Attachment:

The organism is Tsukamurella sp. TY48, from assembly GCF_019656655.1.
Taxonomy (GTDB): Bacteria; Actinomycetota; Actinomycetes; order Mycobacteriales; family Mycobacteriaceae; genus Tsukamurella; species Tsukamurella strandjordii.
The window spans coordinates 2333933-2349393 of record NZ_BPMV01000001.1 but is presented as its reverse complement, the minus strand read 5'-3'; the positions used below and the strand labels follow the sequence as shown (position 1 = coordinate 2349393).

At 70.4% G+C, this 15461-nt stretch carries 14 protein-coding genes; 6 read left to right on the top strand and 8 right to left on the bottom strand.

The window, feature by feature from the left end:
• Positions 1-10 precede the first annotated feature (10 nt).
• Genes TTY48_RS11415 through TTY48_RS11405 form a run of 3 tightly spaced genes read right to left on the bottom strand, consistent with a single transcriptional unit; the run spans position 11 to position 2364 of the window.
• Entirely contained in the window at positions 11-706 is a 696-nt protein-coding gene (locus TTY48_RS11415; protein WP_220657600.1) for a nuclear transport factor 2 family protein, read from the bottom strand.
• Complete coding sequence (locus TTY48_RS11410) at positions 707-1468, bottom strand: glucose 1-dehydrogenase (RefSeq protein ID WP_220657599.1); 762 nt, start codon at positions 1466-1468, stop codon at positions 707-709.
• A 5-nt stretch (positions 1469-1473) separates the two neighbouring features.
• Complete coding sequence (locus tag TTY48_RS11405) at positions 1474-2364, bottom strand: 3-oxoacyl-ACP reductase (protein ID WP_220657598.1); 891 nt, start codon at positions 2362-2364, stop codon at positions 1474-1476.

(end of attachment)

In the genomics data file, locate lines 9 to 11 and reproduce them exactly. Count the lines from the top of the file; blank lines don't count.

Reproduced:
• Complete coding sequence (locus TTY48_RS11410) at positions 707-1468, bottom strand: glucose 1-dehydrogenase (RefSeq protein ID WP_220657599.1); 762 nt, start codon at positions 1466-1468, stop codon at positions 707-709.
• A 5-nt stretch (positions 1469-1473) separates the two neighbouring features.
• Complete coding sequence (locus tag TTY48_RS11405) at positions 1474-2364, bottom strand: 3-oxoacyl-ACP reductase (protein ID WP_220657598.1); 891 nt, start codon at positions 2362-2364, stop codon at positions 1474-1476.